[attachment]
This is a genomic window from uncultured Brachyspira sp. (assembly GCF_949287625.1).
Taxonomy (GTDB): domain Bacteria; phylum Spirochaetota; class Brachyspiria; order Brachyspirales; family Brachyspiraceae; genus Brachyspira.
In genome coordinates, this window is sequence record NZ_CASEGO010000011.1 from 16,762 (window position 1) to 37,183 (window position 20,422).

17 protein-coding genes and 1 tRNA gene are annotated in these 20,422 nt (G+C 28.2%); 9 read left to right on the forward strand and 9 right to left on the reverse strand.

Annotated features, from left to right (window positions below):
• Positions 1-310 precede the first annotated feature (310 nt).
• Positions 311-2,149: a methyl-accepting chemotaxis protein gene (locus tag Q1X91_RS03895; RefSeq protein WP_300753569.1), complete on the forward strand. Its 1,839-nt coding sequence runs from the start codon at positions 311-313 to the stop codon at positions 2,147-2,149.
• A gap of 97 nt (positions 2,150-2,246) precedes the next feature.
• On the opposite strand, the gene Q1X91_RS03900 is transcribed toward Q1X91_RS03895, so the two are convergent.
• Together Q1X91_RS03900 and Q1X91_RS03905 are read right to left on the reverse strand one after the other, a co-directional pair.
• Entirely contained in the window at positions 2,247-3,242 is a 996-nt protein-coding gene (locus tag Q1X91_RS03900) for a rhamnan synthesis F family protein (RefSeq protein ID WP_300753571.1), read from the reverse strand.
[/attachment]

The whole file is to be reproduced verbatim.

This is a genomic window from uncultured Brachyspira sp. (assembly GCF_949287625.1).
Taxonomy (GTDB): domain Bacteria; phylum Spirochaetota; class Brachyspiria; order Brachyspirales; family Brachyspiraceae; genus Brachyspira.
In genome coordinates, this window is sequence record NZ_CASEGO010000011.1 from 16,762 (window position 1) to 37,183 (window position 20,422).

17 protein-coding genes and 1 tRNA gene are annotated in these 20,422 nt (G+C 28.2%); 9 read left to right on the forward strand and 9 right to left on the reverse strand.

Annotated features, from left to right (window positions below):
• Positions 1-310 precede the first annotated feature (310 nt).
• Positions 311-2,149: a methyl-accepting chemotaxis protein gene (locus tag Q1X91_RS03895; RefSeq protein WP_300753569.1), complete on the forward strand. Its 1,839-nt coding sequence runs from the start codon at positions 311-313 to the stop codon at positions 2,147-2,149.
• A gap of 97 nt (positions 2,150-2,246) precedes the next feature.
• On the opposite strand, the gene Q1X91_RS03900 is transcribed toward Q1X91_RS03895, so the two are convergent.
• Together Q1X91_RS03900 and Q1X91_RS03905 are read right to left on the reverse strand one after the other, a co-directional pair.
• Entirely contained in the window at positions 2,247-3,242 is a 996-nt protein-coding gene (locus tag Q1X91_RS03900) for a rhamnan synthesis F family protein (RefSeq protein ID WP_300753571.1), read from the reverse strand.